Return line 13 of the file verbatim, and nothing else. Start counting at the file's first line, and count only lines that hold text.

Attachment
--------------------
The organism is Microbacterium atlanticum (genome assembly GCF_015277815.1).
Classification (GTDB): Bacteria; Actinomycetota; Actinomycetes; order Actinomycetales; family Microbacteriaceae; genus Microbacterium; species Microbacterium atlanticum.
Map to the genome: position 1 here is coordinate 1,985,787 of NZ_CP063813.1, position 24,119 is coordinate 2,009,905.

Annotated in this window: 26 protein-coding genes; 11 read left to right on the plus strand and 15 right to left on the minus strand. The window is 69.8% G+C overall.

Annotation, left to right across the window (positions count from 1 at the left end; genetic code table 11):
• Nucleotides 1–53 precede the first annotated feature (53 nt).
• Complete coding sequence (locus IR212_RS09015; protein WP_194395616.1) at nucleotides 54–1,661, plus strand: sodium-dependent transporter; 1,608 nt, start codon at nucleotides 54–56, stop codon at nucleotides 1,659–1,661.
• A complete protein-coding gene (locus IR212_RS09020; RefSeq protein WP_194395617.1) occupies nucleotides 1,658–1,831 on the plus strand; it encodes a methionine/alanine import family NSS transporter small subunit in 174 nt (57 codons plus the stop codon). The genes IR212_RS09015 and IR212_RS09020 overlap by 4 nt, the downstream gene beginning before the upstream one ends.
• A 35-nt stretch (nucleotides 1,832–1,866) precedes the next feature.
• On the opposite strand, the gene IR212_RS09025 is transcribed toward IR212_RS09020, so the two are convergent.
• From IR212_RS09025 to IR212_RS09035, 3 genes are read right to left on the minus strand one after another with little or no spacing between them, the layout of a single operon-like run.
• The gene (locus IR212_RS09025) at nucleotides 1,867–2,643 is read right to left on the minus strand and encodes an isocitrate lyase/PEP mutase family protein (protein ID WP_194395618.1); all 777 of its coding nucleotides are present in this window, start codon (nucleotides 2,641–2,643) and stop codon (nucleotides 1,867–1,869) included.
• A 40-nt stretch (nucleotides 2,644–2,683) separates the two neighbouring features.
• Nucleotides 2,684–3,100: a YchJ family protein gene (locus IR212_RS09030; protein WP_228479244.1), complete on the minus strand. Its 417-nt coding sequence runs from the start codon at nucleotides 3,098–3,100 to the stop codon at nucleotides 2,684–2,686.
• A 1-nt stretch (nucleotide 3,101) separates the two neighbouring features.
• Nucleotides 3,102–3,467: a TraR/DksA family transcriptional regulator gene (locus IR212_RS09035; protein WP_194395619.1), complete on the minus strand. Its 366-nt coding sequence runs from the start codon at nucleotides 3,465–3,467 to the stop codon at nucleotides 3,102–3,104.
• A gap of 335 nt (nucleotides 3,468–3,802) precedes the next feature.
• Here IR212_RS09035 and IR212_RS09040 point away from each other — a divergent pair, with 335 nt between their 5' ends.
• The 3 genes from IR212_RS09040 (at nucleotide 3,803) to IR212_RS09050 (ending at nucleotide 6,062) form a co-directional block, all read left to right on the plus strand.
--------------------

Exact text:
• A 40-nt stretch (nucleotides 2,644–2,683) separates the two neighbouring features.